“We knew the voters wanted these projects, and we knew they wanted them sooner rather than later.”
—John Collins, Poway Unified superintendent.

^^^ These two, along with the rest of the PUSD board, will not be getting my vote in the next election.

I agree about the PUSD board. I'd still be VERY curious to see what entity financed this and then would be curious to see if there are any ties/relationships with anyone on the board or the "consultants" that advised on this deal.

In any long-term loan agreement the basic things ANYONE in a position to do consulting or in a decision making position would immediately look at how much this would ultimately cost over the term of the loan.

Very surprising no one during the process asked, "so what is the catch????".
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Old 08-09-2012, 01:17 PM
 
Location: 112 Ocean Avenue
5,706 posts, read 4,785,586 times
Reputation: 8663
California School District Will Spend $1 Billion to Borrow $100 Million | Fox Business
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Old 08-09-2012, 01:18 PM
 
Location: Lemon Grove, CA, 91945
4,536 posts, read 4,712,570 times
Reputation: 1623
Quote:
Originally Posted by earlyretirement View Post
I agree about the PUSD board. I'd still be VERY curious to see what entity financed this and then would be curious to see if there are any ties/relationships with anyone on the board or the "consultants" that advised on this deal.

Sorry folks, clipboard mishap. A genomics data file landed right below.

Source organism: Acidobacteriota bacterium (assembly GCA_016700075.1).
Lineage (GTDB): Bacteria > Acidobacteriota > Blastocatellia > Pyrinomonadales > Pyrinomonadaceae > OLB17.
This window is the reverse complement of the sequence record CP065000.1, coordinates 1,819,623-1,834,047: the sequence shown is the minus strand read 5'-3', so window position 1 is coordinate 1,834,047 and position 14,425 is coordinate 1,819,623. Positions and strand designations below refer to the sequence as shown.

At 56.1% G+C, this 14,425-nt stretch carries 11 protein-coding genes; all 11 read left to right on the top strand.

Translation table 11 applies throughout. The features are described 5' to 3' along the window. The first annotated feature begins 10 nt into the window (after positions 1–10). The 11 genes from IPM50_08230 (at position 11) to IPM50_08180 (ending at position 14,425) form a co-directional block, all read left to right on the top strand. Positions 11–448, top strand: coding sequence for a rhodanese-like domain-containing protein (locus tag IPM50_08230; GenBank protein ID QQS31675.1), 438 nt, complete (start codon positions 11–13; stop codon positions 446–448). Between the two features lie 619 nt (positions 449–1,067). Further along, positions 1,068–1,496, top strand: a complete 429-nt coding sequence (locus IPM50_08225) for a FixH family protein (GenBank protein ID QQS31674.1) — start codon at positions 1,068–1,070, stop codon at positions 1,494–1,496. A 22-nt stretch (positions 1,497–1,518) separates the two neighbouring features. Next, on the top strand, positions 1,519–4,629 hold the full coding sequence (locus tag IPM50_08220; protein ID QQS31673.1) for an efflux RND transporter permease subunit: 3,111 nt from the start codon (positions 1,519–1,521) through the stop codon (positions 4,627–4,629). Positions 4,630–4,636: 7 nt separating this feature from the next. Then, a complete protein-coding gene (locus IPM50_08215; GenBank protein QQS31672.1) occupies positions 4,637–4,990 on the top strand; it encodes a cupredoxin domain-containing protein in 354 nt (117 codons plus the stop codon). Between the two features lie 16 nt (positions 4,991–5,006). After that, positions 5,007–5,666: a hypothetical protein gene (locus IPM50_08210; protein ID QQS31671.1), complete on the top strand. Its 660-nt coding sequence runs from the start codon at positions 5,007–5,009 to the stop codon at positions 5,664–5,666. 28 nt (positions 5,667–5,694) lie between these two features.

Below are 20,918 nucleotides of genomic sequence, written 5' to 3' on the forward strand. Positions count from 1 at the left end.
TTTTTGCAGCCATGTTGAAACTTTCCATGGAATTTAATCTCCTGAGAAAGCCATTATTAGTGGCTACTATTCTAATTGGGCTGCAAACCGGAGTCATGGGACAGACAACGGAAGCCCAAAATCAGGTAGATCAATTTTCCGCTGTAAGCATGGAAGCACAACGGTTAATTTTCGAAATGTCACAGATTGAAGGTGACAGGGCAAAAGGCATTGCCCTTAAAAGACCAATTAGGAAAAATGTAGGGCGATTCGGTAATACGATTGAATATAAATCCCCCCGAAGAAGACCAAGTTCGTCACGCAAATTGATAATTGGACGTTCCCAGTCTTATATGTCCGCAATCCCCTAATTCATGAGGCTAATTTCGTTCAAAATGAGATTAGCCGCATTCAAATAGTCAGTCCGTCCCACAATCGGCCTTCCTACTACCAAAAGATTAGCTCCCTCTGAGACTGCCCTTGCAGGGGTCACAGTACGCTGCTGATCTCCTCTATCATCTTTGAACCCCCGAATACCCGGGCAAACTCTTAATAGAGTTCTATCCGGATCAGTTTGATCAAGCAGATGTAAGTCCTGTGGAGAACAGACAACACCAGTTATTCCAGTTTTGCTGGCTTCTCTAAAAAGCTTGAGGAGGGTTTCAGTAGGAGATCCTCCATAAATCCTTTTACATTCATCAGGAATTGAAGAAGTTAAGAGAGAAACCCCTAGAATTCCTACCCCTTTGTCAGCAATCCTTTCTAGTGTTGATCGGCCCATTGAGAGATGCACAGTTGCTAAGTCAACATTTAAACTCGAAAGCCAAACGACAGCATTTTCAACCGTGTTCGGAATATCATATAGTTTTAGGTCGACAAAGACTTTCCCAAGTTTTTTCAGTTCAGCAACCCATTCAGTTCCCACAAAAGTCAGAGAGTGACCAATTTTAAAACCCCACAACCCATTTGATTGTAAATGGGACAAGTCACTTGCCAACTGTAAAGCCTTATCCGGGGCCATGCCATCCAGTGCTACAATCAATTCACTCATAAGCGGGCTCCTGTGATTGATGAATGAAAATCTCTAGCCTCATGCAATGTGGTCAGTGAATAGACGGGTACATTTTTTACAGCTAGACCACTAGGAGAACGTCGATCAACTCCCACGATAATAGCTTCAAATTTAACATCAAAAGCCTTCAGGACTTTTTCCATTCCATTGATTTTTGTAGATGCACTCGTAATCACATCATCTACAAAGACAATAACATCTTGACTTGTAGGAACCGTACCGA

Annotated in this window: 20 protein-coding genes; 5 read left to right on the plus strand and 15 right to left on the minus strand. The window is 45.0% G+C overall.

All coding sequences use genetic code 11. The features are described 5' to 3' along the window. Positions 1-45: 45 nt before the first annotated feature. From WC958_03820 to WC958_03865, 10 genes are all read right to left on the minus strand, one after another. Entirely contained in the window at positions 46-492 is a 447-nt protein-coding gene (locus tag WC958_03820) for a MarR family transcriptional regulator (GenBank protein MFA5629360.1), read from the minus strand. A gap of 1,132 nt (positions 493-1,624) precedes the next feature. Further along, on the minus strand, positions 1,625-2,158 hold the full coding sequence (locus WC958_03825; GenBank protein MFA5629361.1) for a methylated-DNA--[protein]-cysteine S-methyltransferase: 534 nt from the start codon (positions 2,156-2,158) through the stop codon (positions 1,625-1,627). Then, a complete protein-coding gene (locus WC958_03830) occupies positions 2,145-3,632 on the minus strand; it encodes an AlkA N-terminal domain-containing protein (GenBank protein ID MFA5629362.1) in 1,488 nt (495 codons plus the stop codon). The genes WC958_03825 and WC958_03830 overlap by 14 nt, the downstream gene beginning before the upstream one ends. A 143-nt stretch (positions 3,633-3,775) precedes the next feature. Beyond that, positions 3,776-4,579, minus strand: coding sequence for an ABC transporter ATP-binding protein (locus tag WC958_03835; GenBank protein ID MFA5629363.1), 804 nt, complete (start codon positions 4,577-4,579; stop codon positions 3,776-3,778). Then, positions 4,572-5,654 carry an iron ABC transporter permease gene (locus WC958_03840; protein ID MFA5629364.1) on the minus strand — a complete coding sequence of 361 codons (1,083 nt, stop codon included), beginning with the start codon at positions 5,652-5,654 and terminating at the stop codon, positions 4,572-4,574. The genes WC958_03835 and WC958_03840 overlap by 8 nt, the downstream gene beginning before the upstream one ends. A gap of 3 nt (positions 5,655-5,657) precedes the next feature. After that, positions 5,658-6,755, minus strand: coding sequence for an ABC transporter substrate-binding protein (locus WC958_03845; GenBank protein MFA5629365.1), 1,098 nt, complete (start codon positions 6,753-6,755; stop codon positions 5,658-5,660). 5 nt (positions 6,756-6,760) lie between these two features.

In any long-term loan agreement the basic things ANYONE in a position to do consulting or in a decision making position would immediately look at how much this would ultimately cost over the term of the loan.

Very surprising no one during the process asked, "so what is the catch????".
Totally agree. But lets look at the time this was put into place.

"real estate prices will never go down, they will only go up in San Diego because of X reason" - John Q (Kool Aid drinker circa 2008)

earlyretirement, I am wondering if anyone on that board signed their home loans in the same fashion and simply copy/pasted that same mode of thinking with this deal.

A lot of bright and well to do folks in Poway. If I were living there, I would looking at starting a citizens action group with an attorney to fight this. However, that might not happen considering the loan will wont actually kick in for a while in the tax bill.
By then, I am guessing most folks that know now, will sell their home relatively close to D day.
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Old 08-09-2012, 01:27 PM
 
Location: Santaluz - San Diego, CA
4,301 posts, read 4,187,556 times
Reputation: 1746
Hey Shmoov.

Absolutely I wouldn't be surprised if some of these people that approved this had the same mentality when buying their homes (or using their houses as an "ATM").

I doubt there will be any citizens action groups fighting it. If there is one thing I've learned is that people by nature are generally lazy as it pertains to their finances. Plus this won't probably be felt for 20 years so people have the "kick the can down the road" mentality.

That's the biggest problem these days with the government at the local/state/Federal level is everyone has the "kick the can down the road" mentality. No one really wants to face the problems of today.